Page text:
“This is very complex,” Ladek said. “All the reasons are contributing” to the problem.

Thailand is not a signatory to the 1951 Refugee Convention, but officials said the country has been committed to providing the humanitarian needs of refugees and asylum seekers.

In addition to the 100,000 people living in refugee camps, AI said there were about 8,000 asylum seekers from more than 50 countries in Thailand.

Another 330 UNHCR-registered refugees and asylum seekers are being held in immigration detention centers in difficult living conditions and many have been forcibly repatriated.

On Tuesday, AI said that despite Thailand’s role in hosting and supporting large refugee populations, the nation had failed to consistently protect their rights.

“Refugees and asylum seekers in Thailand are not afforded any legal status under Thai law and remain extremely vulnerable to arrest, detention, forcible deportation and exploitation,” AI said in a statement.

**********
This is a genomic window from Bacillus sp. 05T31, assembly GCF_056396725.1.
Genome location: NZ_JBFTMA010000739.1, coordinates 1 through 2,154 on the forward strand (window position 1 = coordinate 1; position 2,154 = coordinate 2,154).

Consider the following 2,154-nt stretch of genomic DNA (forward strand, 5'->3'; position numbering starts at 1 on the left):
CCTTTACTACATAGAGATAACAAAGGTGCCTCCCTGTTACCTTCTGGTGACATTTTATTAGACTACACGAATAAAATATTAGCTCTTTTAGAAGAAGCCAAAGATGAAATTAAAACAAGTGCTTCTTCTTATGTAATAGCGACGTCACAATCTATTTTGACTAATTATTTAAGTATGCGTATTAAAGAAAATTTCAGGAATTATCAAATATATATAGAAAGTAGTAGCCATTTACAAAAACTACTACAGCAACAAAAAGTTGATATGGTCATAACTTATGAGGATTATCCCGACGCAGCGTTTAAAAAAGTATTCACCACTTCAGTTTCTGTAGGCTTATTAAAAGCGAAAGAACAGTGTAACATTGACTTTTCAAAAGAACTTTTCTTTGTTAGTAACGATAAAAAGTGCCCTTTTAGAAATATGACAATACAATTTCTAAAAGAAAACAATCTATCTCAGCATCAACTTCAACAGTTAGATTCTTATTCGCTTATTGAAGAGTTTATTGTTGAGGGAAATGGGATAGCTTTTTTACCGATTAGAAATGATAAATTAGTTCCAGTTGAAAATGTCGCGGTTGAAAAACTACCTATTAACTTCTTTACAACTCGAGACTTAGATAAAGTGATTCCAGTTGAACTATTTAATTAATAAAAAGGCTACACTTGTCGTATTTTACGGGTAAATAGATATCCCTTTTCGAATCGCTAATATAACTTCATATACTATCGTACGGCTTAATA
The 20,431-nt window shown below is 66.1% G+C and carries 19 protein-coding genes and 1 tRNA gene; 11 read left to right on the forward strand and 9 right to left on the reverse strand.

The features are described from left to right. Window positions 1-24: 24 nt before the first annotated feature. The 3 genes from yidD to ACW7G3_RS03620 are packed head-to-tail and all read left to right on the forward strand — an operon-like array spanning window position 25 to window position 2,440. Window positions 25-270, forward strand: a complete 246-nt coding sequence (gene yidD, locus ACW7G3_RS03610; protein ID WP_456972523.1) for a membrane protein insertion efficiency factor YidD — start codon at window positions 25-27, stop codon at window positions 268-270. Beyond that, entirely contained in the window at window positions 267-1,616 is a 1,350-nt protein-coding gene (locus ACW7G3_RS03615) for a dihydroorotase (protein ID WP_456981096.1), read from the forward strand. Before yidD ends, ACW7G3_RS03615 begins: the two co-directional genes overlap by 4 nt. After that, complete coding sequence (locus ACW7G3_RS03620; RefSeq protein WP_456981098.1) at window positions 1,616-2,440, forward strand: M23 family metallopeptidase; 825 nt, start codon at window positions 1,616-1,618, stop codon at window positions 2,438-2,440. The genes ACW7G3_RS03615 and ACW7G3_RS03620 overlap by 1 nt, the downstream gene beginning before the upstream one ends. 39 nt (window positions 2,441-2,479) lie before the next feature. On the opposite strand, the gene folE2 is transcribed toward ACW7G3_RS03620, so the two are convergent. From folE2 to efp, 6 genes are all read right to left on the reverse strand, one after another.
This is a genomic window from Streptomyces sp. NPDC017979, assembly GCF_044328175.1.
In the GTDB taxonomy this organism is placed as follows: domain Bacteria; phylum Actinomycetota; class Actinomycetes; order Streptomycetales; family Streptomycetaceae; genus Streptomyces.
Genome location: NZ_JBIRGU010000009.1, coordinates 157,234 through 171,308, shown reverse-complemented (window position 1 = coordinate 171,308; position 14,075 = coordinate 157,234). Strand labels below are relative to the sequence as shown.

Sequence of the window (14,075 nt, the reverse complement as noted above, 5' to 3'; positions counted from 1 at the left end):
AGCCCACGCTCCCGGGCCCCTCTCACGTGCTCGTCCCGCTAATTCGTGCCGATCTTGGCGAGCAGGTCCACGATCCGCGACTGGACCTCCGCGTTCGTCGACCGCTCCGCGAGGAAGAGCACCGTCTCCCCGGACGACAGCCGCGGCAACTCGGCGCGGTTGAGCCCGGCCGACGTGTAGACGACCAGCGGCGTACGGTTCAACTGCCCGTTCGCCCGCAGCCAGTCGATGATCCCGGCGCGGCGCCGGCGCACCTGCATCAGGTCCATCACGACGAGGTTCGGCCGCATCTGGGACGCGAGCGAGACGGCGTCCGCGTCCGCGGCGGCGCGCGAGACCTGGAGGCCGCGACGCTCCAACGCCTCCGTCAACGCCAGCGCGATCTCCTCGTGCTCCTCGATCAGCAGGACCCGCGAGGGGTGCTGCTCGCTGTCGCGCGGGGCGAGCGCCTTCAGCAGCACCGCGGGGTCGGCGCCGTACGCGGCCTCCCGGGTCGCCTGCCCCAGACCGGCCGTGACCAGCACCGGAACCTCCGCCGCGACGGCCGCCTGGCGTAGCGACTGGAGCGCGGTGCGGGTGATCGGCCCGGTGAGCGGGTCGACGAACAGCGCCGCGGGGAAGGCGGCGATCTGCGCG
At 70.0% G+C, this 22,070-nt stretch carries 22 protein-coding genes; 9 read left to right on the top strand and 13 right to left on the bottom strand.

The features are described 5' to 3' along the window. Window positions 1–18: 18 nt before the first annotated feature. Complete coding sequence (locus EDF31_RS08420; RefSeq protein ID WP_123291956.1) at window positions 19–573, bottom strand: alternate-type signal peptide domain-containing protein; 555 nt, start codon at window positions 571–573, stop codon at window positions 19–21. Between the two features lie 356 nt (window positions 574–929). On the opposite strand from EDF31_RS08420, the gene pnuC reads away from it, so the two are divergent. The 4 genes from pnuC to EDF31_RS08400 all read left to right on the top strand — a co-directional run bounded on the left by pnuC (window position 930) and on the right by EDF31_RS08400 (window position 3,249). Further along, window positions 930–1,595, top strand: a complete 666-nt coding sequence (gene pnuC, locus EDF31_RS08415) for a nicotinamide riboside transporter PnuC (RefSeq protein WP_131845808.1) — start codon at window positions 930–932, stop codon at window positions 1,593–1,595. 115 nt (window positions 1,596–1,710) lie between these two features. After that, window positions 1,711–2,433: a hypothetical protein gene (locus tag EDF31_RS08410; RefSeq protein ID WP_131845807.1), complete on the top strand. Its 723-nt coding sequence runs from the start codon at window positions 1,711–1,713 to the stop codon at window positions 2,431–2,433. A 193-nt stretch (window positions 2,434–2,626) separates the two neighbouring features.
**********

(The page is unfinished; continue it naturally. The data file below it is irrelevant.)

-Benarnews/RFA

Next Story

Concerns Rise Over China’s Stand at United Nations Human Rights Council

China has passed human rights reviews twice before this one, while more than 120 countries Beijing's human rights record during the most recent process.

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The 22nd session of the U.N. Human Rights Council meets in Geneva on Feb. 25, 2013. RFA

Rights activists are increasingly worried that Beijing’s influence operations are having a negative impact on the work of the United Nations Human Rights Council, which concludes its 40th session on Friday.

Human Rights Watch (HRW) China director Sophie Richardson warned in an article this week that China is seeking to undermine the mission of the U.N. Human Rights Council from within.

She also cited HRW research in 2017 which reported threats and harassment of U.N. staff involved in human rights evaluation by Chinese officials.

“As we head towards the final phase of [China’s U.N. human rights review], ask yourself: What other government threatens #humanrights treaty body experts?” Richardson tweeted on Thursday.